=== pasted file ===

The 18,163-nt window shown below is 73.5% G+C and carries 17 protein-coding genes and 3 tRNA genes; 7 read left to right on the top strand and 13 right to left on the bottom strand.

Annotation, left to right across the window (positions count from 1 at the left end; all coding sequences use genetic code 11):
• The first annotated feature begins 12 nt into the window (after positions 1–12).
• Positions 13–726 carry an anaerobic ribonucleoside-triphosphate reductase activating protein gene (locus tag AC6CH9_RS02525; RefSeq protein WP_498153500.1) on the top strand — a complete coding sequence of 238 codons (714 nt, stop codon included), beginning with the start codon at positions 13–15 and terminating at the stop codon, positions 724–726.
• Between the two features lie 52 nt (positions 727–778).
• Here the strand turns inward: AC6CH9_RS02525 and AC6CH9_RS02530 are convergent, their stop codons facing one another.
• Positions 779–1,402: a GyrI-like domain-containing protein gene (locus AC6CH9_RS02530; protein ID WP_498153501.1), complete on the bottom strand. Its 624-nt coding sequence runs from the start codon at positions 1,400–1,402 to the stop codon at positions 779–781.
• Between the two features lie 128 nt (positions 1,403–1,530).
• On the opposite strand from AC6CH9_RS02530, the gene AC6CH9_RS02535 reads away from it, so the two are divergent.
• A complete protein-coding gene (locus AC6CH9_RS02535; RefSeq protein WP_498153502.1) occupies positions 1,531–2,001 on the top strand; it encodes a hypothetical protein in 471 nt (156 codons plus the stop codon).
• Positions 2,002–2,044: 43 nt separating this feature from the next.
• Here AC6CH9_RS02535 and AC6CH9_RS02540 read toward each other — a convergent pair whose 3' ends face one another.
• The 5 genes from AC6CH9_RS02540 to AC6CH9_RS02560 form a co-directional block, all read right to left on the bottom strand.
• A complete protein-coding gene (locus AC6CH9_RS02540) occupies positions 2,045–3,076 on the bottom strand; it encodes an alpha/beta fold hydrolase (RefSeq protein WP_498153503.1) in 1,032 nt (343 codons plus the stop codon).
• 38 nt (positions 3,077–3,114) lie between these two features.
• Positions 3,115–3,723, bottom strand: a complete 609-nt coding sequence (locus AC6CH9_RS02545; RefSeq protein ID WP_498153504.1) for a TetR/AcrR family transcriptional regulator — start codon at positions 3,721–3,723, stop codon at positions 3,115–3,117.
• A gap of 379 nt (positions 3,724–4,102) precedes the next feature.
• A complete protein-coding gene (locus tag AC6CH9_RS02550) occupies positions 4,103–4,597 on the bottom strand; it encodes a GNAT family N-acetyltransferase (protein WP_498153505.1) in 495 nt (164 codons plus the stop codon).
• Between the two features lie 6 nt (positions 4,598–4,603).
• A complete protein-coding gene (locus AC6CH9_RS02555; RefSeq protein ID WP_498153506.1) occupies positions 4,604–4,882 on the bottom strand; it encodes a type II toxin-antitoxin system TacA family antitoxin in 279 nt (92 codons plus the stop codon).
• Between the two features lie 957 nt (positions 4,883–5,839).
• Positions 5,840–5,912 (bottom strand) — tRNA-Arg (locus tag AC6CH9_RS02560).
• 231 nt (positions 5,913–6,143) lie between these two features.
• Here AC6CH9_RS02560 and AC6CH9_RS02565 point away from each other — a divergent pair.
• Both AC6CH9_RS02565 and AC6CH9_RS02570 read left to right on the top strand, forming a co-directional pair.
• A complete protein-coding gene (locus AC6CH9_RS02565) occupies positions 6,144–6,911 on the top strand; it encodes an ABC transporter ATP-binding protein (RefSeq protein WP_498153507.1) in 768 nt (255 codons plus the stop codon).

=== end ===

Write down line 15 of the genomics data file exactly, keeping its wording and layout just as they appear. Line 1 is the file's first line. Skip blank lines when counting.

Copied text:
• 38 nt (positions 3,077–3,114) lie between these two features.